Gluten is a group of proteins called glutelins and prolamins. They are found in grains like wheat, malt, rye, and barley.
It’s what helps foods like bread, pasta holds its shape and gives it that chewy texture of dough.
For most people, eating gluten is completely safe and fine. But it can be harmful to people suffering from gluten-sensitivity and celiac disease.
About 7% of Americans are affected by this condition, which means they’re can’t eat gluten (1).
If you that’s you, you should avoid eating gluten.
But avoiding gluten can be tricky since many food items are made with gluten-containing ingredients.
It’s important to always check food labels to avoid them.
But luckily, there are many gluten-free foods you can enjoy peacefully.
Here is a list of 34 gluten-free foods to include in your gluten-free diet.
Gluten-Free Food List
Surprisingly, most whole grains are naturally gluten-free. Though you still need to be mindful and read labels. Some may still contain gluten through cross-contamination.
If they are processed in the same facility as other gluten-containing food products, the chances are high (2).
Oats, for example, often get processed in the same facilities that process wheat.
This makes it even more essential to check if your foods are gluten-free by nature or not.
With that said here’s a whole list of Gluten-free whole grains.
Grains listed below are naturally gluten-free and can be enjoyed on your gluten-free diet.
- Corn (maize)
- Buckwheat groats (also known as kasha)
- Gluten-free oats
- Nut flours
The healthiest way to eat when you’re gluten intolerant is to follow a gluten-free diet that includes all-natural fruits, vegetables, nuts, and seeds.
In their natural state, all fruits and non-grain vegetables are gluten-free.
However, when buying raw vegetables, remember to wash them thoroughly before eating in case they have come in contact with a product containing gluten.
If you’re buying frozen or canned vegetables or fruits, read the label to be sure it’s gluten-free.
Plain milk from animals (cows, goats, or sheep) is gluten-free in its natural state.
However when buying butter, yogurt, or ice cream, be sure to check the label for barley malt or maltodextrin, which may be used as sweeteners.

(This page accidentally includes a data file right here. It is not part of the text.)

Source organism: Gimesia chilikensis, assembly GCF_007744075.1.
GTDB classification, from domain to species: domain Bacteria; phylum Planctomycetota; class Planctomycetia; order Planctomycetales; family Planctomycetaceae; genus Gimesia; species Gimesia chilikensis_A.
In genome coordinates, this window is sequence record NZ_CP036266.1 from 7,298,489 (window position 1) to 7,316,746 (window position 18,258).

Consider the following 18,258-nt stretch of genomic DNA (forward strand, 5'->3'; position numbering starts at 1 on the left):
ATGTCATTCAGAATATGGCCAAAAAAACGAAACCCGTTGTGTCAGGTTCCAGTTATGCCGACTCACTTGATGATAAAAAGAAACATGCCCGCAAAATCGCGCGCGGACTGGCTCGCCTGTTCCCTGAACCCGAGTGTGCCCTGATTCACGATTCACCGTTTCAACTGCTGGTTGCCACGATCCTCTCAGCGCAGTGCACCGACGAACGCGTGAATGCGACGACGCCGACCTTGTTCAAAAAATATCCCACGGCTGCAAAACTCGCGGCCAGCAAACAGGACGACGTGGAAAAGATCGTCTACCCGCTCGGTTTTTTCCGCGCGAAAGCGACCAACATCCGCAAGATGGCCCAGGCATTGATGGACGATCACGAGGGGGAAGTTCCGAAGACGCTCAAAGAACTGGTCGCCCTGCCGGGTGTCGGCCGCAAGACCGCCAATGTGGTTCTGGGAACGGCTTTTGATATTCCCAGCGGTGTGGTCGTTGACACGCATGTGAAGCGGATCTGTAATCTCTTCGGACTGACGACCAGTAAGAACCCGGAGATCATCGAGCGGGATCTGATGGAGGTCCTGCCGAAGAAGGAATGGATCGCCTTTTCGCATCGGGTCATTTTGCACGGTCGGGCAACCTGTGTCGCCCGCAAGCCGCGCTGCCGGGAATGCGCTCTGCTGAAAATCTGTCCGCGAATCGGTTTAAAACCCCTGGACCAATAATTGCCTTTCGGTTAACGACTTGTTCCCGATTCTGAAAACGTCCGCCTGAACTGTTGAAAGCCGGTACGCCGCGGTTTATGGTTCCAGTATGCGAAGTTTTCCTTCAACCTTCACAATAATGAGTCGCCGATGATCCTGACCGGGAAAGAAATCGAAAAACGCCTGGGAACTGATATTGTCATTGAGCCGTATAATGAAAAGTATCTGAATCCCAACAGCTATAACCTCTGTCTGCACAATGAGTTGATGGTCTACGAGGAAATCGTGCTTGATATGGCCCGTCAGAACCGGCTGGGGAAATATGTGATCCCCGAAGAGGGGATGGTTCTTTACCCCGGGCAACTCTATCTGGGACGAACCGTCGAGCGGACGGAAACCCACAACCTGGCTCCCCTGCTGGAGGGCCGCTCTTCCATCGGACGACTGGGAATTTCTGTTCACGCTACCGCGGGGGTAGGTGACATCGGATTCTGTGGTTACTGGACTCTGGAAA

Hard cheese is gluten-free, but it always pays to check the label.
Meat, Poultry, and Fish
According to Celiac.com, beef, pork, lamb, poultry and fish are naturally gluten-free (3). Again just like the fresh fruits and veggies, store them separate from any gluten-containing products to avoid cross-contamination. Wash before you cook.
Packaged meats, poultry, and fish, as well as restaurant entrees, are frequently covered with breadcrumbs or a flour-containing sauce, both of which contain gluten.
Buy fresh whenever possible, and read packages carefully to ensure they’re certified gluten-free.
Nuts, Seeds, and Beans
Beans, nuts, and seeds are naturally gluten-free in their most natural state.
You can find the complete list of nuts and seeds here. If you are buying these items from a bulk bin, be sure to use a gluten-free designated serving spoon to avoid cross-contamination. For canned goods, look for the “GF” sign on the product label.
Your gluten-free diet can still be nutritious and delicious.
With gluten-free diets, you certainly have grains and food items you need to absolutely avoid such as wheat and barley. However, there are still many grains who are wheat and gluten-free that can be incorporated into your diet.
Not only that, many common wheat-containing foods such as pasta, noodles, and bread now have gluten-free varieties that utilize non-gluten grains and starches. You can also use vegetables to substitute noodles and pasta. Take zoodles for an example. Zoodles are zucchinis made into pasta shaped.
Additionally, fruits, vegetables, nuts, seeds, and legumes are naturally gluten-free. Also, meat, poultry, and fish are all-natural safe.
But when in doubt, check the “GF” sign for certified gluten-free food items.
- Biesiekierski, Jessica R. “What Is Gluten?” Journal of Gastroenterology and Hepatology, U.S. National Library of Medicine, Mar. 2017, www.ncbi.nlm.nih.gov/pubmed/28244676.
Saturni, Letizia, et al. “The Gluten-Free Diet: Safety and Nutritional Quality.” Nutrients, Molecular Diversity Preservation International, Jan. 2010, www.ncbi.nlm.nih.gov/pmc/articles/PMC3257612/.
“Sources of Gluten.” Celiac Disease Foundation, celiac.org/gluten-free-living/what-is-gluten/sources-of-gluten/.